By Brantley Hargrove
From the moment I found out I was selected as a media witness to an execution, I was filled with misgivings of every sort. My own opinions on capital punishment aside, was watching a man die something I wanted playing on the film projector behind my eyes for who knows how long?
This morning, at roughly 1:15 a.m., I sat in a small, fluorescently lit room with six other media witnesses and several members of Henley's family, along with Stacy Rector, his spiritual advisor. In front of us, like some film screen, was a window covered with black blinds.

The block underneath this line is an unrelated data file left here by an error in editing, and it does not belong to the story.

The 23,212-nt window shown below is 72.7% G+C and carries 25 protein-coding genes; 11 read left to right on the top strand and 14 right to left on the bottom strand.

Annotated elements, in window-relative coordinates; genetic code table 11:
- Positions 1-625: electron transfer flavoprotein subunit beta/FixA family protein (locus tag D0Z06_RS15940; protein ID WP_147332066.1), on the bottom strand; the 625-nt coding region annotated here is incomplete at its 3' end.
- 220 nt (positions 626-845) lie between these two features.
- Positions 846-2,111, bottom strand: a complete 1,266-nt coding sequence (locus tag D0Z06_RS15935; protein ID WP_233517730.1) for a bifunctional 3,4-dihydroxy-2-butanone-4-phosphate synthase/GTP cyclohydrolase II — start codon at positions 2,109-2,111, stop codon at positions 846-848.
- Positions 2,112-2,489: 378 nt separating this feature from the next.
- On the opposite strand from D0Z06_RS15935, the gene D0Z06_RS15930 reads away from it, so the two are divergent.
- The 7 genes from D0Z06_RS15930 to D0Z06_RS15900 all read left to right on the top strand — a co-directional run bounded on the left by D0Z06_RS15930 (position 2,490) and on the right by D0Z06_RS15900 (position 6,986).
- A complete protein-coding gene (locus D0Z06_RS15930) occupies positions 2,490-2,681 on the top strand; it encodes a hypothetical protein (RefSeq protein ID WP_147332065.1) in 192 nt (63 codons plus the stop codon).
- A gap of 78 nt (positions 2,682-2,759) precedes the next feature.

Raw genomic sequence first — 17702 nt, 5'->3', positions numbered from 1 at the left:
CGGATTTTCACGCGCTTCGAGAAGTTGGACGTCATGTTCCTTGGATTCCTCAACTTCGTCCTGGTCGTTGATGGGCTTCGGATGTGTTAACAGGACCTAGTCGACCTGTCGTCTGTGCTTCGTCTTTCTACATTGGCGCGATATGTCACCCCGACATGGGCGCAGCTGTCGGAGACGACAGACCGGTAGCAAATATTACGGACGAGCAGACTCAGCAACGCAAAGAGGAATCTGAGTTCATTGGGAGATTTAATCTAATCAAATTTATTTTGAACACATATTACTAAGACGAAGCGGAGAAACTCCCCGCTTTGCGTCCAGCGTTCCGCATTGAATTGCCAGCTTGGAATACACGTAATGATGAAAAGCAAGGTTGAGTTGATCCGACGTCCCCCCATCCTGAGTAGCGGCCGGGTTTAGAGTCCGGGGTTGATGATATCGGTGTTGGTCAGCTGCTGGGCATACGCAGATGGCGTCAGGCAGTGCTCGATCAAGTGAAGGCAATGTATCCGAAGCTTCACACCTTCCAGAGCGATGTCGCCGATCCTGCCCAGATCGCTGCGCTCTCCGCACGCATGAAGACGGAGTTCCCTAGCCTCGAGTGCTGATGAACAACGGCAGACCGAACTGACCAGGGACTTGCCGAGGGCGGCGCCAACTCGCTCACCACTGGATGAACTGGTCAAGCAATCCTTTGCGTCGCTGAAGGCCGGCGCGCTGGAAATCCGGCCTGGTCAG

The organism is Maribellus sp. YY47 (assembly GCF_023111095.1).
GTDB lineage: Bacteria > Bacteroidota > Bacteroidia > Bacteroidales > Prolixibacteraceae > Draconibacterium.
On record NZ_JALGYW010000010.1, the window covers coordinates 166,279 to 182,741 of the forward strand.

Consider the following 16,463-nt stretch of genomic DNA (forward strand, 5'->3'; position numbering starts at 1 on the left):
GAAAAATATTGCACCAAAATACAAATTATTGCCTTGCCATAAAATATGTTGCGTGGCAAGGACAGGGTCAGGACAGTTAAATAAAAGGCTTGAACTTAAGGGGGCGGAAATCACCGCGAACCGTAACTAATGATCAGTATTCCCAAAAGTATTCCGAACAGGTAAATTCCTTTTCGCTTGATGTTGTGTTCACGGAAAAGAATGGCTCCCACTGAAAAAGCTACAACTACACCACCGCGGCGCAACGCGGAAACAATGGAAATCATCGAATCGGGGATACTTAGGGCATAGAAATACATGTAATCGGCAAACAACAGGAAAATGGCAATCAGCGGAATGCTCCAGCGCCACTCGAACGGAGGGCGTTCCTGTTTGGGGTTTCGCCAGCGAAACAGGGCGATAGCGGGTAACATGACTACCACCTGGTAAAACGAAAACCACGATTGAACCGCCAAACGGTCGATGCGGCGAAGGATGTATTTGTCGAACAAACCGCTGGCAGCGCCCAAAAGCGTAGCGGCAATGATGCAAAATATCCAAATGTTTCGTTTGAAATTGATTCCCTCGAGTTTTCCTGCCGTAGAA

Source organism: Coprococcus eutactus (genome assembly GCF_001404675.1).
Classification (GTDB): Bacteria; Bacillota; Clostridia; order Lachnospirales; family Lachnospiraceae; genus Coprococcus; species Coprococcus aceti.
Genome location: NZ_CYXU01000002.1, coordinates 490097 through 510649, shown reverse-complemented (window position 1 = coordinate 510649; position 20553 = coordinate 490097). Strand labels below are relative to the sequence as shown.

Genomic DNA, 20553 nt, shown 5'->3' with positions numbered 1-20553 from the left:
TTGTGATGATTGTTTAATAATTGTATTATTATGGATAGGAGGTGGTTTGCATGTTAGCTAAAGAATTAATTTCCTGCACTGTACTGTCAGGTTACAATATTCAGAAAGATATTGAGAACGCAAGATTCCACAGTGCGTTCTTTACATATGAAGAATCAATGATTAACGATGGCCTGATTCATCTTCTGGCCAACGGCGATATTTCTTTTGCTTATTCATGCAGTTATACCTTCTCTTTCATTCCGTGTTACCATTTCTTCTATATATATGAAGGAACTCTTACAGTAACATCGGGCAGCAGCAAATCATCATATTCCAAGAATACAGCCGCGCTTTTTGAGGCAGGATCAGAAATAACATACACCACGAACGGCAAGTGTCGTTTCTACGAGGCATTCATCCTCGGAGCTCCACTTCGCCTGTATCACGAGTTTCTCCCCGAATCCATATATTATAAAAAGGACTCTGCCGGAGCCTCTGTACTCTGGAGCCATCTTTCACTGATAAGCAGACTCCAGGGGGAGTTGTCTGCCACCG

When the blinds were drawn, I'll simply say that Henley was not in a state I expected. I guess I'm not sure what I thought he'd be. He was smiling, goofing around, blowing kisses to his daughter, son and sister.
And perhaps most haunting of all, he maintained his innocence right up to the moment he lost consciousness. His proclamations didn't ring hollow. They weren't melodramatic. They were spoken with the understated force of simple fact.
That, more than his families disturbing cries of grief, stayed with me. He died at 1:31 a.m.